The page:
Intuition of the Fingers – Illusion of the Digital

>    Haus der Geschichte, Otto Borst Saal
×    Sunday, January 13, 2013
16.00 h

Curated
Wiktoria Pelzer
The hand is moving rhythmic and smooth, dominant or soft like a precision device and conducts the giant monsters of steel with minimal variations. Il Capo acts as an overture for the programme focusing on the power of the hands – even in their smallest gestures. I see this tender element in a very rough environment as a beautiful metaphor for animation in the rough climate of film and film production. How much intuition does an animator need to create perfect illusions – maybe even so perfect that they can replace digital ones or hardly be distinguished by them anymore? The battle for an analogue or digital way of work seems to have worked out in favour of the digital – or has it not?

Among animators it is mostly a question of belief as to how they work. One side swears by animation as an act of creation, breathing life into dead matter, made legitimate by a tradition of decades. Others create borderless worlds of images with the newest computer programmes and digital tools.
I would like to sing the praises of analogue animated (and other) films – with all its individual cadres, glass paintings and other tricks. The programme Intuition of the Fingers is a fine selection of works produced with analogue means but often delivering the perfect illusion of a digital look.

Il Capo
Yuri Ancarani, Italy 2010, 15’5 Min.
Man and machine are digging for marble in the quarries of Monte Bettogli. The interaction of workers and heavy machinery is coordinated by a language of gestures and signs. Leading this dangerous orchestra causes a paradox silence.

Turret
Björn Kämmerer, Austria 2011, 10 Min.
Abstract images, surfaces and lines move on screen in a programmed order. The colours are reduced and the image is organized in a seemingly ever-repetitive process. Only after some time the abstraction begins to break up and we are able to perceive an object – without really knowing what exactly we are observing there. “Turret is a film study in CinemaScope about space and surface, light and motion accompanied by the white noise of a mono tape.” (Stefan Grisseman)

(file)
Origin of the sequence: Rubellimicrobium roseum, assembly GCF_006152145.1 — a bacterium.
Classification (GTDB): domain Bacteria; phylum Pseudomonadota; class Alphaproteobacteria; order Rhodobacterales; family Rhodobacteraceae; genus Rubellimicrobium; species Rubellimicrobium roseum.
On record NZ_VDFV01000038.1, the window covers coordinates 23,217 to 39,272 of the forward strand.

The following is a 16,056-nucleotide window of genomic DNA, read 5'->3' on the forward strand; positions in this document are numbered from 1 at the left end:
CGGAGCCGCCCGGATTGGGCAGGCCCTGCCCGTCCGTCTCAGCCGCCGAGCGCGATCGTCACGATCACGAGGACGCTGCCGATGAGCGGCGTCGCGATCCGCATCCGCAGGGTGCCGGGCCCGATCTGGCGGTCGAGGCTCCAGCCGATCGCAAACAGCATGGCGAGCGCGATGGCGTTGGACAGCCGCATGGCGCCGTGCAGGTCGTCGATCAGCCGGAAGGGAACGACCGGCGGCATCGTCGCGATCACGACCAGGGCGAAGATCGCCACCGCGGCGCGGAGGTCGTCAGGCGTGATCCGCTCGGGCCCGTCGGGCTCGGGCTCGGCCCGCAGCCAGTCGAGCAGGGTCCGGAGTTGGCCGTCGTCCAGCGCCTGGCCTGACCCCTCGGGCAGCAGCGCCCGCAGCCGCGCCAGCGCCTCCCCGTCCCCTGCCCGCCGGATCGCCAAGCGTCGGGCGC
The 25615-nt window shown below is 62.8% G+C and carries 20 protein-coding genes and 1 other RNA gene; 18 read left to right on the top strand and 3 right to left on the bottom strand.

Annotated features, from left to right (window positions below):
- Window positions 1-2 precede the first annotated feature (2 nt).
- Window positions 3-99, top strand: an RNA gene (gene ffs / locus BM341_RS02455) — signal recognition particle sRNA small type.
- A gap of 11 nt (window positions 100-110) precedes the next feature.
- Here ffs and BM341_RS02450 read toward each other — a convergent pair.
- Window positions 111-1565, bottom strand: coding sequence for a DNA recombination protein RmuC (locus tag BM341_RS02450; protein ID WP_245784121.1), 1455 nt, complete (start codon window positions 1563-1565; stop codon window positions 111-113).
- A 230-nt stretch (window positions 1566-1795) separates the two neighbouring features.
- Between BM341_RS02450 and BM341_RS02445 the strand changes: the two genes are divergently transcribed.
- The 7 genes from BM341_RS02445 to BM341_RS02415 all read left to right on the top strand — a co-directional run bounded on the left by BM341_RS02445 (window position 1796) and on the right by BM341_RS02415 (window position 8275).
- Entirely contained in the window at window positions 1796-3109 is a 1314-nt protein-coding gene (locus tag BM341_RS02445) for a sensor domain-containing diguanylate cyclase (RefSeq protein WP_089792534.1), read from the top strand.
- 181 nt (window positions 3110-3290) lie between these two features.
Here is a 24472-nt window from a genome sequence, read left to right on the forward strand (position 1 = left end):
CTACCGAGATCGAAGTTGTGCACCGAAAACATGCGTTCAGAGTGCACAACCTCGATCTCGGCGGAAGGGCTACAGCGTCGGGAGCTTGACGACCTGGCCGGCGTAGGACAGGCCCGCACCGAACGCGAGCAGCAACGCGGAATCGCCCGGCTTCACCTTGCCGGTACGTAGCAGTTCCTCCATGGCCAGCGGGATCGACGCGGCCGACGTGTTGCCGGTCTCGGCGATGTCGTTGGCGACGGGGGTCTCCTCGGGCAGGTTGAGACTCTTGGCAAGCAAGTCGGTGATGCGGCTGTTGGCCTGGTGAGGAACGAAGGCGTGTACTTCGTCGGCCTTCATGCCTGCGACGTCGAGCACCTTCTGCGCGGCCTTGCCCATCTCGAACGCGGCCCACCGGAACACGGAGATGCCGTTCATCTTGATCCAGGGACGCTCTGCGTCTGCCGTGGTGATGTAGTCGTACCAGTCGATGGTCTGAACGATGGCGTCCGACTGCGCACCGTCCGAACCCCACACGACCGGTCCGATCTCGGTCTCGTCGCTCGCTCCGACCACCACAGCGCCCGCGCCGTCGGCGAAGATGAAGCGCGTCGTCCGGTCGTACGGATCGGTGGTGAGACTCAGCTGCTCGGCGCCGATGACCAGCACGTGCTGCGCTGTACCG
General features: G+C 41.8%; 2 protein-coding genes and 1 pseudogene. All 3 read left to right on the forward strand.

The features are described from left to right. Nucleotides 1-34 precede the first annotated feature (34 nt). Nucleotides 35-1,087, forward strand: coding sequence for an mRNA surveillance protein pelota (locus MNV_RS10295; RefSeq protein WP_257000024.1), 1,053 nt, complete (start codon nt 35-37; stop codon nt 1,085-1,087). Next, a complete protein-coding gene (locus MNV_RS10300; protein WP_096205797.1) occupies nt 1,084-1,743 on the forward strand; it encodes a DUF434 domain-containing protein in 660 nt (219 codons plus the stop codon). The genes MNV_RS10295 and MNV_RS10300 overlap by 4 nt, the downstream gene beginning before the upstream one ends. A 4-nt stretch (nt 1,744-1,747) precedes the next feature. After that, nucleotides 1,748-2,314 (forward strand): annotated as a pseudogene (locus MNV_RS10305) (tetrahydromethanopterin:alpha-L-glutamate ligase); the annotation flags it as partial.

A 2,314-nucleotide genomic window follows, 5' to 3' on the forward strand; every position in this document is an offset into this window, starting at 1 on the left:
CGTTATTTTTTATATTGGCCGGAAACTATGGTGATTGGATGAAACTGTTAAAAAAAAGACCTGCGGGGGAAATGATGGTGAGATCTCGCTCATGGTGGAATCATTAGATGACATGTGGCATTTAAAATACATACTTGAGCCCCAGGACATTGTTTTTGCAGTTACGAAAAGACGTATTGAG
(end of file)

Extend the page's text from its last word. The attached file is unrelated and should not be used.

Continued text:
Waves Vienna – Trailer 2012
nked, Austria 2012, 1’52 Min.
The WAVES Festival in Vienna – established in 2011 – asked the nked artists to produce a new festival trailer. The image design was completely analogue, however, the pictures look like they were digitally generated. The waving dark mass in the close-up seems to originate from a different planet – breathed to life by the music.

Tinamv 1
Adnan Popović, Austria 2011, 4 Min.
Music: Kilo
Animation. Perfection. In this age of digital exuberance, Adnan Popović choreographs with pinpoint accuracy, using mostly analog devices, and still manages to be convincing. A white corridor serves as the setting of a music video for the Viennese electronic duo Kilo. Every sample, every peak is given spatial dimension by means of objects, artwork and light. The detailed array of colors and shapes sparks associations of genres and trends, yet remains elusive, never ceasing to reinvent itself.

The Johnny Cash Project
2010, 5:47 Min.